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March 28, 2023

Chip Industry Path to Net Zero – Insights from Sustainability Summit at SEMICON Taiwan 2022

As the pace quickens worldwide to reduce carbon emissions, more countries are forging plans aligned with the Paris Agreement to achieve net zero by 2050. After Taiwan announced its pathway to net zero in March 2022, the Environmental Protection Administration (EPA) under the Executive Yuan evolved the Greenhouse Gas Reduction and Management Act into a more comprehensive Climate Change Response Act to put legislative muscle behind the target.

“The Executive Yuan has approved the plan to cut greenhouse gas (GHG) emissions by 10% in 2025, and might take it even further to 20% by 2030,” said Ling-Yi Tsai, Director General of the EPA’s Office of Climate Change, speaking at the Semiconductor Sustainability Summit at SEMICON Taiwan 2022.

With global semiconductor manufacturing’s significant carbon footprint, the industry’s collective might will be necessary to reduce GHG emissions to net zero. According to the GHG Protocol, there are three types of GHG emissions:

  • ImageScope 1 – direct emissions from business operations and manufacturing
  • Scope 2 – indirect emissions including those from power plants to meet business energy requirements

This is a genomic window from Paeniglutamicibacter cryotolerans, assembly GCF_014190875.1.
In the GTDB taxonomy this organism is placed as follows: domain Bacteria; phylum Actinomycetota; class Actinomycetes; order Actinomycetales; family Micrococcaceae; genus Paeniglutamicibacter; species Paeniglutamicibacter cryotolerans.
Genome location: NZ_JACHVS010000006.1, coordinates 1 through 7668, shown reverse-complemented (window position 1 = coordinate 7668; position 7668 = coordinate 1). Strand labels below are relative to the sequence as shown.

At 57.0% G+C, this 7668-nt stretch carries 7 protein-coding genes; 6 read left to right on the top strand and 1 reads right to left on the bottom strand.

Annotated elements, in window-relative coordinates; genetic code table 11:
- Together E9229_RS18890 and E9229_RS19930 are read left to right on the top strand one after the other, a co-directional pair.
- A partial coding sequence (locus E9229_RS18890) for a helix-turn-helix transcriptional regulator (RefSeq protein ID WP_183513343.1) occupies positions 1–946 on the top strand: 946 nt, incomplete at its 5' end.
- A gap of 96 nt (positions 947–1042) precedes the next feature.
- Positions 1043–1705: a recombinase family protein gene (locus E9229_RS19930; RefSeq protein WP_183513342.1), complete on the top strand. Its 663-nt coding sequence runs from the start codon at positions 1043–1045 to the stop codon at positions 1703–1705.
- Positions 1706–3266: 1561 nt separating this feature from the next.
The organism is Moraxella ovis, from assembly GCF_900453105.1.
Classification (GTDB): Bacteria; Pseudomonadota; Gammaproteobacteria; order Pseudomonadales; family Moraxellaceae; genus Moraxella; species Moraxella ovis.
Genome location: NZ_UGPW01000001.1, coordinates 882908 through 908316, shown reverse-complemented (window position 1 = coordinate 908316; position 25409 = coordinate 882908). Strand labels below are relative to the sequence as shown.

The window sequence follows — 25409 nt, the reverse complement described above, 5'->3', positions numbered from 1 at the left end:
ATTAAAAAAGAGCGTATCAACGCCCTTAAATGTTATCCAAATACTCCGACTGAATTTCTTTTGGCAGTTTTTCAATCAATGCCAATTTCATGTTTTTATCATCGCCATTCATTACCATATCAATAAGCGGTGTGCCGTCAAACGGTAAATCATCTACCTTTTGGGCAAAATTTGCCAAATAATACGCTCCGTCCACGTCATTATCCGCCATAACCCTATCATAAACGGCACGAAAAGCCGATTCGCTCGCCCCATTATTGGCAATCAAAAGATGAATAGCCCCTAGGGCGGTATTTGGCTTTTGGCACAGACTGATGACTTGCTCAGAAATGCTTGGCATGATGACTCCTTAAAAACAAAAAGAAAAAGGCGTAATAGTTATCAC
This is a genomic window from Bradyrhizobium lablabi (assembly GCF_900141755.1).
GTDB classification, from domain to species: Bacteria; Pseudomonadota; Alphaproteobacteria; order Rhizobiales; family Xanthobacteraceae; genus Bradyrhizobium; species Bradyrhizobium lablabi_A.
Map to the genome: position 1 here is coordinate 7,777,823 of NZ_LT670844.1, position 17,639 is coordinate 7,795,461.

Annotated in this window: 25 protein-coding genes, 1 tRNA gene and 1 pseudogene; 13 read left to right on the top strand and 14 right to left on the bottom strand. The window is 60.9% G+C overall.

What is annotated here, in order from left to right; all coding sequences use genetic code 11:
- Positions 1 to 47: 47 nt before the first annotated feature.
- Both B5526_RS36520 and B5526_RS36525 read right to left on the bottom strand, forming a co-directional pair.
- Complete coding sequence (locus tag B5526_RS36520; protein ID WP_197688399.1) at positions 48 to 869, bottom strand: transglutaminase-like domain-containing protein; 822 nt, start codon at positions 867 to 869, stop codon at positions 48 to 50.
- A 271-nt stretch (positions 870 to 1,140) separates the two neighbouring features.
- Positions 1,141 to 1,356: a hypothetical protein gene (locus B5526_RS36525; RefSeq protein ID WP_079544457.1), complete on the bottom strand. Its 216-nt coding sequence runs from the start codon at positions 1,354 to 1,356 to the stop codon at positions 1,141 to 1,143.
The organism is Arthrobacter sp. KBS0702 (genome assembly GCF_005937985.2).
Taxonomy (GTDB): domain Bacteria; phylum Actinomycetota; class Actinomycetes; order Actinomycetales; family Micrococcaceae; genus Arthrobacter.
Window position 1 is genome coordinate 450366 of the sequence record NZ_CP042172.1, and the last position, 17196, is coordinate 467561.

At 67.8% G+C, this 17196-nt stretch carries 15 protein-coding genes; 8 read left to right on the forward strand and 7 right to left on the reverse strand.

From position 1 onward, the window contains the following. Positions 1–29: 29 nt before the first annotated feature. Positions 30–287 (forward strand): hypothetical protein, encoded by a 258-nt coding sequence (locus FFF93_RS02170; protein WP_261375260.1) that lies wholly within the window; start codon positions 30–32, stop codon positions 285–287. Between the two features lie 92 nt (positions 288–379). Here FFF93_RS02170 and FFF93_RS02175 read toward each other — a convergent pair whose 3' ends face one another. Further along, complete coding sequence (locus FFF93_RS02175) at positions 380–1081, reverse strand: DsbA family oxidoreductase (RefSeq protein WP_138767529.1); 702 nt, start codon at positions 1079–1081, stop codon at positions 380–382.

• Scope 3 – all other indirect supply chain emissions from the delivery of products and services

Semiconductor Sustainability Summit keynote speaker Kai Beckmann, CEO of the Electronics division of Merck, said the U.S. semiconductor industry produced 41 million tons of CO2 emissions in 2020 Fully 80% of that total fell in the Scope 1 and Scope 2 categories, offering a glimpse into the chip industry’ potential to cut emissions by transforming manufacturing processes.

With the chip industry in hot pursuit of net zero, major fabs are working to transform their production lines to be more eco-friendly. Carbon emissions of semiconductor production equipment, in particular, is becoming a chief concern. To reduce the industry’s carbon footprint, companies across the global semiconductor value chain must work together to develop innovative energy-saving technologies, deploy emerging energy sources, conduct in-depth analysis of supply chain emissions, and widely share updates on the industry’s progress.



SEMICON Taiwan 2022 Sustainability Summit participants, left to right: Bart Y.C Chiang, Director, Micron Technology Taiwan; Apaul Chang, Project Director, Macronix International; Alex Shen, Senior Vice President, DAS Asia & General Manager DAS Taiwan; B.S., Director, ASE; Sterling Lin, Vice President, Hermes-Epitek; Peggy Liu, Director, ASE Holding Company; Joseph C.H., Vice President, NANYA; Jwu-Sheng Hu, Senior Vice President, ITRI; Elley Huang, General Manager, GreenFILTEC; Berry Tseng, Sr. Director, Air Liquide Far Eastern; Ana Li, Senior Marketing Manager, Edwards Vacuum; Anthony Kuo, Associate Dean and Professor, NYCU; Lawrence Hu, Taiwan Regional Sales Director, DuPont; Ching-Tien Lee, Deputy Director, Powerchip


Advanced Manufacturing: A Double-Edged Sword for Carbon Reduction

For the semiconductor industry to achieve carbon neutrality, the development of novel energy technologies will need to keep pace with the fast clip of semiconductor manufacturing innovations that are enabling smaller chips with higher performance such as the promising 5nm process.